Friends and supporters rally for BC family facing deportation to Mexico


Parents at an elementary school in New Westminster, British Columbia, came together Monday night to show their support for a family of students who are facing deportation to Mexico.

Adriana Rosales Contreras and her husband, Alberto Vargas Mendez, arrived in Canada 13 years ago as asylum seekers fearing for their lives, according to their immigration lawyer, Amanda Aziz.

On November 30, Rosales Contreras was detained by the Canada Border Services Agency after dropping off her daughter at Lord Tweedsmuir Elementary School, said Omar Chu of migrant advocacy group Sanctuary Health.

Rosales Contreras was released shortly thereafter, but deportation proceedings are ongoing.

Chu said the CBSA is continuing the removal process for Rosales Contreras and her husband, despite the fact that they have applications for permanent residency and temporary resident permits pending.

Rosales Contreras and Vargas Mendez face deportation to Mexico after living in Canada for more than a decade. A group of supporters tries to convince the CBSA and the Minister of Immigration to let them stay in Canada. (Rafferty Baker/CBC)

Aziz says the application process does not stop a removal proceeding and the couple were asked to leave Canada in early July. If they are deported, they will take their Canadian-born daughter with them.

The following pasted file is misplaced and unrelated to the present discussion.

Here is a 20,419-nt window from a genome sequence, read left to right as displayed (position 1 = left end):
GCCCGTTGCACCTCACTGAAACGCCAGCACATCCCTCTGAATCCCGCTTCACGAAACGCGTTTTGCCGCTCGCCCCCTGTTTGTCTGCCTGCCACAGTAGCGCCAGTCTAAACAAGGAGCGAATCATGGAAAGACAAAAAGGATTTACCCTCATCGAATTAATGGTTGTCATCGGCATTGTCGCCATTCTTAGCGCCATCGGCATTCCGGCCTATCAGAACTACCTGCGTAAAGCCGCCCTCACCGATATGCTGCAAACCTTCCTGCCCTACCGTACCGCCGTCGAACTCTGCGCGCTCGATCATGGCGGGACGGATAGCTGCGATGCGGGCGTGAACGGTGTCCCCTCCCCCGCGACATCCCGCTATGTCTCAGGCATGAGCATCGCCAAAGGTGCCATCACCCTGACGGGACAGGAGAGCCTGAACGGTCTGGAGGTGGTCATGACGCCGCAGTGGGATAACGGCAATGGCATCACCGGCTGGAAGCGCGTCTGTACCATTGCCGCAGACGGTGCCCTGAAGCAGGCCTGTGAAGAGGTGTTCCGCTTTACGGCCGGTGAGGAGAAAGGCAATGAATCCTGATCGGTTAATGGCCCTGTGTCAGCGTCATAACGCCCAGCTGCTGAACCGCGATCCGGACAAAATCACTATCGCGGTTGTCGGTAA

Supporters of the couple are calling on Immigration Minister Sean Fraser to ensure their applications are processed and approved before the removal date.

At their first refugee hearing, the board found the couple faced a real risk in Mexico, but did not grant their asylum claim.

Supporters gathered outside Lord Tweedsmuir Elementary School in New Westminster on Monday night. (Rafferty Baker/CBC)

“What they were fleeing were very serious death threats and violence from organized crime groups, as well as the state’s failure to protect them,” Aziz said.

The couple had no legal representation at the time and were unsure how to navigate the appeals process, Aziz said. The couple, whose daughter has never been to Mexico, are trying to apply for permanent resident status.

The CBSA did not comment on the case citing confidentiality concerns, but said the agency has a legal obligation to remove foreign nationals who do not have legal status to remain in Canada.

People who are subject to enforcement action have access to due process, the agency said, and “those who are deported have exhausted or chosen not to pursue other legal remedies and have no rights. legal to stay in Canada”.

The New Westminster School District has a sanctuary school policy which aims to give school-aged children access to education without fear that their personal information will be shared with immigration authorities, regardless of their immigration status.

Chu said CBSA officers were monitoring the school and arrested Rosales Contreras after dropping her daughter off at school.

“We feel like this was a huge attack on sanctuary school policies,” he said.

Omar Chu of migrant advocacy group Sanctuary Health says CBSA officers watched Rosales Contreras and detained her after she dropped her daughter off at school. (Rafferty Baker/CBC)

In its statement, the CBSA said “there are no legal restrictions preventing the CBSA from taking the necessary enforcement action outside of a school to execute an arrest warrant.”

Chu said the family is an integral part of the community. During the COVID-19 pandemic, they helped deliver food to families in need and volunteered at vaccination clinics.

“They shouldn’t be heroes,” Chu said. “The bar is not that high to be able to come here and seek safety in Canada. But they are. And that makes it all the more outrageous that we are in this position.”